The first time Disney tried to adapt A Wrinkle in Time into a movie (a 2003 made-for-TV movie that debuted on ABC), the book's author, Madeleine L'Engle, famously told Newsweek that it met her expectations: "I expected it to be bad, and it is."
This new adaptation, directed by Ava DuVernay and given a much bigger budget, easily soars above the low bar of its predecessor. It's visually splendid, packed with imagination and offers powerful messages about love, individuality and self-acceptance.
Yet somewhere while tessering from page to screen, parts of the story lost their soul. The spiritual messages of A Wrinkle in Time, which were important to L'Engle as a Christian, got somewhat muddled along the way.
The story focuses on Meg (wonderfully played by Storm Reid), a young girl who is obviously brilliant but has been struggling with school and life in the absence of her father (Chris Pine), who mysteriously vanished four years earlier. She doesn't think much of herself, but she'll go to great lengths to defend her little brother, Charles Wallace (Deric McCabe), who at the age of 6 seems to be more capable and intelligent than most adults.
Meg, Charles Wallace and Meg's schoolmate Calvin (Levi Miller) soon have increasingly odd introductions to three mysterious women: Mrs. Whatsit (Reese Witherspoon), who is "young" at just over 2 billion years old, Mrs. Who (Mindy Kaling), who borrows famous quotes from history every time she speaks, and Mrs. Which (Oprah Winfrey), who first appears to the children in a form as large as a house.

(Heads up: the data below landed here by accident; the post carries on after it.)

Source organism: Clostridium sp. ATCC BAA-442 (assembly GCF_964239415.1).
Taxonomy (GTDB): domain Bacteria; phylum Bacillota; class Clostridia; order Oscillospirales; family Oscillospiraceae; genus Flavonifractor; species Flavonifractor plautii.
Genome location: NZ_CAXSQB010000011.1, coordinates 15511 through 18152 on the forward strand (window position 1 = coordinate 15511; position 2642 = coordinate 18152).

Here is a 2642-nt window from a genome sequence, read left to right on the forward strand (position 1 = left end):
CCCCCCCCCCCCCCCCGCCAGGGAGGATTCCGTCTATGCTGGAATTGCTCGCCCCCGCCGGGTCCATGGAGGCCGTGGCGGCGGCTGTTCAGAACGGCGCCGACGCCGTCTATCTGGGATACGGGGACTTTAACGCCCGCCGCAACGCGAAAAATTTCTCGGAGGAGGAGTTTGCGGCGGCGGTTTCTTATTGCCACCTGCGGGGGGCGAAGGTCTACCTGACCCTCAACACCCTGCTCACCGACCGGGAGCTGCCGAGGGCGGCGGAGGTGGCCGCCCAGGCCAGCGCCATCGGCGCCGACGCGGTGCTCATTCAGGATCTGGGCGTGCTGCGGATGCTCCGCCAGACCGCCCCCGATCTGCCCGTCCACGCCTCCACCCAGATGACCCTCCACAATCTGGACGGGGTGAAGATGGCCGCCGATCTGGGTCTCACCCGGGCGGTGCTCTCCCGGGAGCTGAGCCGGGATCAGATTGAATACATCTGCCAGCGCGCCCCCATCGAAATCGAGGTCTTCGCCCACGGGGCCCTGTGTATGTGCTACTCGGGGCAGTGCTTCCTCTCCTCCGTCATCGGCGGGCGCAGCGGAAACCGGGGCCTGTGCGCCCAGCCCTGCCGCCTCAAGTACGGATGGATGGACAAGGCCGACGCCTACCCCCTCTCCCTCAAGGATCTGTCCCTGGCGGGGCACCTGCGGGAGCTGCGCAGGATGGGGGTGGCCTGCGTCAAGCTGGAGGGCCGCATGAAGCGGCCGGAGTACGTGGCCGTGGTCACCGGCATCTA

The "Misses" say that they are part of the universe, ancient and powerful, and that they work to preserve and strengthen light. They're here to help Meg save her father, which will require folding space and time (or "tessering") to travel to other worlds in search of him. The problem, the children eventually learn, is that a dark force called IT — a literal embodiment of evil — stands in their way.
The worlds they visit are visually stunning, and there is plenty of splendor here to soak in if you just want a colorful adventure -- at least until the action culminates on Camazotz, a world taken over by darkness in ways that are unsettling and could hit close to home.
The film stumbles a bit along the way, such as when comical moments (mostly from Mrs. Whatsit) don't quite land, and in a couple of action sequences (that weren't in the source material) that feel shoehorned in to flex the film's visual effects muscles and add tension in places that didn't require it. All told, though, it's a mostly satisfying fantasy/sci-fi adventure.
The novel hasn't been a beloved classic for more than 50 years, though, by being mostly satisfying. Its spiritual (and yes, religious) core has been mostly scrubbed, replacing God with "The Universe."
While it's never preachy, L'Engle's A Wrinkle in Time quotes scripture and has otherworldly creatures who sing the praises of an eternal creator. Science and spirituality blend together in a way that welcomes the non-religious but also speaks deeply to those for whom the concept of a cosmic battle between good and evil is more than just a fairy tale.
In this film, that sense of spirituality is mostly gone, and the story is more bland for it.
Other changes, big and small, could rub the book's biggest fans the wrong way. For instance, Charles Wallace, for some reason, is adopted. The Happy Medium, a woman in the book, is a man in the film (with some weird romantic tension with Mrs. Whatsit, which feels needless and out of place). And Meg's other siblings, Sandy and Dennys? They've been cut altogether.
Taken at face value and acknowledging the younger age group for which it's intended, this adaptation of A Wrinkle in Time does a lot of things right. It's an enjoyable adventure that praises intelligence, preaches self-worth, embraces diversity and celebrates light overcoming darkness. But if you're hoping for the spiritual depths of the novel, you might walk out of this good movie disappointed.
A Wrinkle in Time (B)
PG (for thematic elements and some peril). 109 minutes. In wide release.